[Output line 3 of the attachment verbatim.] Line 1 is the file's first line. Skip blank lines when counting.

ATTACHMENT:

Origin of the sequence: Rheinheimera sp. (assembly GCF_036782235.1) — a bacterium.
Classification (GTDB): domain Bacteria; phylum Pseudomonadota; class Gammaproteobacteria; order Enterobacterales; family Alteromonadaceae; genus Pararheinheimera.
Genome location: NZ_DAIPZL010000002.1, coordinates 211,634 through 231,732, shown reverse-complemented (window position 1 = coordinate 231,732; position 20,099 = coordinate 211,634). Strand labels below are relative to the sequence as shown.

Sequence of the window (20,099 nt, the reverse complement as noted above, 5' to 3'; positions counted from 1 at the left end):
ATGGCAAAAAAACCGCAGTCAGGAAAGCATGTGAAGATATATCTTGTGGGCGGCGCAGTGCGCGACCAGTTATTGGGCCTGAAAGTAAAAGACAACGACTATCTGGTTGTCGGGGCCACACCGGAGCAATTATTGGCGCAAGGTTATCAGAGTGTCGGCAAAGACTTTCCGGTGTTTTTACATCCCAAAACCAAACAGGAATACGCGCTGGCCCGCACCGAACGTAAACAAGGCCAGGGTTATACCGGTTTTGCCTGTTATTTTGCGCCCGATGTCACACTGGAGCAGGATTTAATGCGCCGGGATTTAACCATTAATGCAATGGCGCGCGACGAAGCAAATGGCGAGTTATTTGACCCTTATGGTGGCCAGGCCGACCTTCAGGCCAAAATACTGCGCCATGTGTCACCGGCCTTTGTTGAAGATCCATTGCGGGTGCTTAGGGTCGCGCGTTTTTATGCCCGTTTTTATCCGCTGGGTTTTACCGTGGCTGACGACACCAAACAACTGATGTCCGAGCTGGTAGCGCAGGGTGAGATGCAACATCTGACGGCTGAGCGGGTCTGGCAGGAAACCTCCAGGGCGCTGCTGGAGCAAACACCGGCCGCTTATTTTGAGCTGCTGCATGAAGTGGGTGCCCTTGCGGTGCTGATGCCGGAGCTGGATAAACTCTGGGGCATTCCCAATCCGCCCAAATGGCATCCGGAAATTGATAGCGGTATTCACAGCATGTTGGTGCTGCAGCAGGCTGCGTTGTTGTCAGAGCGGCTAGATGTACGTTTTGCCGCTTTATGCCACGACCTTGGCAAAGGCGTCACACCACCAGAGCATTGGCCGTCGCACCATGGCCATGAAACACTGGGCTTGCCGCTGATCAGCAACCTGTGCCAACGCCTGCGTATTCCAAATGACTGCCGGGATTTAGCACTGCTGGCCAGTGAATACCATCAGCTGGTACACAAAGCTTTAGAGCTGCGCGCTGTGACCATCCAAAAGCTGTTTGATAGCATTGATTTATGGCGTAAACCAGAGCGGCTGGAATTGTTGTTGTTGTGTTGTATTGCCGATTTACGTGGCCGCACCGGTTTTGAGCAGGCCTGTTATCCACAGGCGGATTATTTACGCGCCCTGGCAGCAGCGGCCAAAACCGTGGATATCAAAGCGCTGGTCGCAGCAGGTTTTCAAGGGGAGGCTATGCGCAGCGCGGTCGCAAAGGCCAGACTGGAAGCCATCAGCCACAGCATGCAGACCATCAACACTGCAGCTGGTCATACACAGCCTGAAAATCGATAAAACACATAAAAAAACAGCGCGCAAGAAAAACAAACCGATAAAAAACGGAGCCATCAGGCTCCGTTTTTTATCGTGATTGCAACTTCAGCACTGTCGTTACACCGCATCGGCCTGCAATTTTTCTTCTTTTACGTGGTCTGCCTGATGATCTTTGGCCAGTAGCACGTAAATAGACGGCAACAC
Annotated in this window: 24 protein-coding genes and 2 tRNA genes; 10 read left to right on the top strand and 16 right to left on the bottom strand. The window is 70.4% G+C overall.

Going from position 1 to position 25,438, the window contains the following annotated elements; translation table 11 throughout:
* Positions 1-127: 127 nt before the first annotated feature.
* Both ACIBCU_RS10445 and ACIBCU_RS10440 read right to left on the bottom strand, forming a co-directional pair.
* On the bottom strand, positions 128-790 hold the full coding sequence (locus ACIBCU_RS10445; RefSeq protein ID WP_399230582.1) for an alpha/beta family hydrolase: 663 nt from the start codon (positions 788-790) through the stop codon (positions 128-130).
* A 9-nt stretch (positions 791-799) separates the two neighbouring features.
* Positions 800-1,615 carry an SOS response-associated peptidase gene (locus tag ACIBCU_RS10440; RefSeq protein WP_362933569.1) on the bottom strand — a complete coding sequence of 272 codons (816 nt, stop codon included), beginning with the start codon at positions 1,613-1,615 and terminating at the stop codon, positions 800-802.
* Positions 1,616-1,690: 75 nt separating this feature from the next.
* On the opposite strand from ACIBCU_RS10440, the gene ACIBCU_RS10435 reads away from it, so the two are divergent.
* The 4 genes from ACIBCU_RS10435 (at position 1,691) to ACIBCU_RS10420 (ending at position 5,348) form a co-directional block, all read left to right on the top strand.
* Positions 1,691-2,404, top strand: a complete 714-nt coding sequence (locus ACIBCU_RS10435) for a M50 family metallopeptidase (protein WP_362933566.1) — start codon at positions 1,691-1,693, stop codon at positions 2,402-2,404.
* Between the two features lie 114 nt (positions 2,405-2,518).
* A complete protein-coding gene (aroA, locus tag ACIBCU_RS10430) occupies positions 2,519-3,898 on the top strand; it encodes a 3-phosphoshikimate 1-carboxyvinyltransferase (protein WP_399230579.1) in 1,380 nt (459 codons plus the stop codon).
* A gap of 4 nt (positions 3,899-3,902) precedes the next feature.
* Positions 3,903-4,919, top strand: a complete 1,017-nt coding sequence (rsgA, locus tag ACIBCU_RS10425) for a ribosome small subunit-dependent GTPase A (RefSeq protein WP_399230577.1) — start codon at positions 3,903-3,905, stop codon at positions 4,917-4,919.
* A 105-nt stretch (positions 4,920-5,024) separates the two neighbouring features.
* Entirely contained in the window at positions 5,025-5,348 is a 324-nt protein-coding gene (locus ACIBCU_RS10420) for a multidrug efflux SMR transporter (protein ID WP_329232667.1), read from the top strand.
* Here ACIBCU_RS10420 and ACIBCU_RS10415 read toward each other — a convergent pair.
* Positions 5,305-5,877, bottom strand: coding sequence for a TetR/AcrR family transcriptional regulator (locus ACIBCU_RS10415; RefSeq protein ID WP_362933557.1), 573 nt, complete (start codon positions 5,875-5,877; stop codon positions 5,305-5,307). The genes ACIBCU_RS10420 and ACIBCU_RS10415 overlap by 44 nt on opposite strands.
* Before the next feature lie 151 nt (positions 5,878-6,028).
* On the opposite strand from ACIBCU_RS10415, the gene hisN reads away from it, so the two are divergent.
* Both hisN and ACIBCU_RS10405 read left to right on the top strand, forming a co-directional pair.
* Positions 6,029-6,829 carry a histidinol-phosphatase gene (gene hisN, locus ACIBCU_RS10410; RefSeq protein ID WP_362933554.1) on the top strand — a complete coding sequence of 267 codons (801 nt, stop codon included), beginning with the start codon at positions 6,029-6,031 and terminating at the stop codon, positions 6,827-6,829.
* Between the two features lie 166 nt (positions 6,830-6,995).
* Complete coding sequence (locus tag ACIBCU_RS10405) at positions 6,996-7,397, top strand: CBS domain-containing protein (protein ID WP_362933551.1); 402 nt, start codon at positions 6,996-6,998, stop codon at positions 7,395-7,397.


Genome location: NZ_DAIPZL010000002.1, coordinates 211,634 through 231,732, shown reverse-complemented (window position 1 = coordinate 231,732; position 20,099 = coordinate 211,634). Strand labels below are relative to the sequence as shown.